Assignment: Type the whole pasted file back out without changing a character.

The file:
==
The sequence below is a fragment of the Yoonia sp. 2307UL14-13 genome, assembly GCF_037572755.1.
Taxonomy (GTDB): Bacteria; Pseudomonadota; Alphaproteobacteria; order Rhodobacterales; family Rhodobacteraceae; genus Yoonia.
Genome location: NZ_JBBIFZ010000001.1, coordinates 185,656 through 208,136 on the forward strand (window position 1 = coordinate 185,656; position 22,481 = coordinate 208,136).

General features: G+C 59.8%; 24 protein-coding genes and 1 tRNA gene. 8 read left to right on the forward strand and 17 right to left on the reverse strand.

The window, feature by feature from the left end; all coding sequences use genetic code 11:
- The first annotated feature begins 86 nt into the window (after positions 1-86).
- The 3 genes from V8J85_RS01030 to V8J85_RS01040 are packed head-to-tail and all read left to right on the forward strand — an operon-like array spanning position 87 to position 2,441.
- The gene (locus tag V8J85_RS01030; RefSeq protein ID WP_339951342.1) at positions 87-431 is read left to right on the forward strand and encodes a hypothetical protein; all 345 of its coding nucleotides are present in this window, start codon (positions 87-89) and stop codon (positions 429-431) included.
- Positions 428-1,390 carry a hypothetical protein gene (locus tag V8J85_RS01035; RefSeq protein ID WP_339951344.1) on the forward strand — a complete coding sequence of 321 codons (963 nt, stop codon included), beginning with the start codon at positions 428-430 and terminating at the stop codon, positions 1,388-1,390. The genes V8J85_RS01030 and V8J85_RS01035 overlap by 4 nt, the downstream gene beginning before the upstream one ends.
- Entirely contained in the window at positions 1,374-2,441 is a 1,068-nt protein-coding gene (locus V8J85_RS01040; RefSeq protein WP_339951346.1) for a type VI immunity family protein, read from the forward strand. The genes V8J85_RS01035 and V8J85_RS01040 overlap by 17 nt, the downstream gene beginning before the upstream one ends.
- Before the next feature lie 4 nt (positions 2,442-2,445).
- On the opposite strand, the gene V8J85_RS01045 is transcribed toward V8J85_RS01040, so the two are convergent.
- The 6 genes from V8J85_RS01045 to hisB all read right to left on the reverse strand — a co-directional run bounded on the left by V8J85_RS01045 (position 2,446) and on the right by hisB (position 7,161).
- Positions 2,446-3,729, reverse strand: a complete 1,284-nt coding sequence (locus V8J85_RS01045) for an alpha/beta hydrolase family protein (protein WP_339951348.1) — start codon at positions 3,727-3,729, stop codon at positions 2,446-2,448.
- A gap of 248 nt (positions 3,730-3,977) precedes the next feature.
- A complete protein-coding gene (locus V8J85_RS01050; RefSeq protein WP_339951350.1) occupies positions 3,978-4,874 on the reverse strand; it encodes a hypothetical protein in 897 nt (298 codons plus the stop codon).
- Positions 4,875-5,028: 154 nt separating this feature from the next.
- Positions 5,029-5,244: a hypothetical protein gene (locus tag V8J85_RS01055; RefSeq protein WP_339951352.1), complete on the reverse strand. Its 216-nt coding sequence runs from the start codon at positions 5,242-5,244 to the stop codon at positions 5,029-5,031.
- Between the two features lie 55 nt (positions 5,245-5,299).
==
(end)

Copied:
The sequence below is a fragment of the Yoonia sp. 2307UL14-13 genome, assembly GCF_037572755.1.
Taxonomy (GTDB): Bacteria; Pseudomonadota; Alphaproteobacteria; order Rhodobacterales; family Rhodobacteraceae; genus Yoonia.
Genome location: NZ_JBBIFZ010000001.1, coordinates 185,656 through 208,136 on the forward strand (window position 1 = coordinate 185,656; position 22,481 = coordinate 208,136).

General features: G+C 59.8%; 24 protein-coding genes and 1 tRNA gene. 8 read left to right on the forward strand and 17 right to left on the reverse strand.

The window, feature by feature from the left end; all coding sequences use genetic code 11:
- The first annotated feature begins 86 nt into the window (after positions 1-86).
- The 3 genes from V8J85_RS01030 to V8J85_RS01040 are packed head-to-tail and all read left to right on the forward strand — an operon-like array spanning position 87 to position 2,441.
- The gene (locus tag V8J85_RS01030; RefSeq protein ID WP_339951342.1) at positions 87-431 is read left to right on the forward strand and encodes a hypothetical protein; all 345 of its coding nucleotides are present in this window, start codon (positions 87-89) and stop codon (positions 429-431) included.
- Positions 428-1,390 carry a hypothetical protein gene (locus tag V8J85_RS01035; RefSeq protein ID WP_339951344.1) on the forward strand — a complete coding sequence of 321 codons (963 nt, stop codon included), beginning with the start codon at positions 428-430 and terminating at the stop codon, positions 1,388-1,390. The genes V8J85_RS01030 and V8J85_RS01035 overlap by 4 nt, the downstream gene beginning before the upstream one ends.
- Entirely contained in the window at positions 1,374-2,441 is a 1,068-nt protein-coding gene (locus V8J85_RS01040; RefSeq protein WP_339951346.1) for a type VI immunity family protein, read from the forward strand. The genes V8J85_RS01035 and V8J85_RS01040 overlap by 17 nt, the downstream gene beginning before the upstream one ends.
- Before the next feature lie 4 nt (positions 2,442-2,445).
- On the opposite strand, the gene V8J85_RS01045 is transcribed toward V8J85_RS01040, so the two are convergent.
- The 6 genes from V8J85_RS01045 to hisB all read right to left on the reverse strand — a co-directional run bounded on the left by V8J85_RS01045 (position 2,446) and on the right by hisB (position 7,161).
- Positions 2,446-3,729, reverse strand: a complete 1,284-nt coding sequence (locus V8J85_RS01045) for an alpha/beta hydrolase family protein (protein WP_339951348.1) — start codon at positions 3,727-3,729, stop codon at positions 2,446-2,448.
- A gap of 248 nt (positions 3,730-3,977) precedes the next feature.
- A complete protein-coding gene (locus V8J85_RS01050; RefSeq protein WP_339951350.1) occupies positions 3,978-4,874 on the reverse strand; it encodes a hypothetical protein in 897 nt (298 codons plus the stop codon).
- Positions 4,875-5,028: 154 nt separating this feature from the next.
- Positions 5,029-5,244: a hypothetical protein gene (locus tag V8J85_RS01055; RefSeq protein WP_339951352.1), complete on the reverse strand. Its 216-nt coding sequence runs from the start codon at positions 5,242-5,244 to the stop codon at positions 5,029-5,031.
- Between the two features lie 55 nt (positions 5,245-5,299).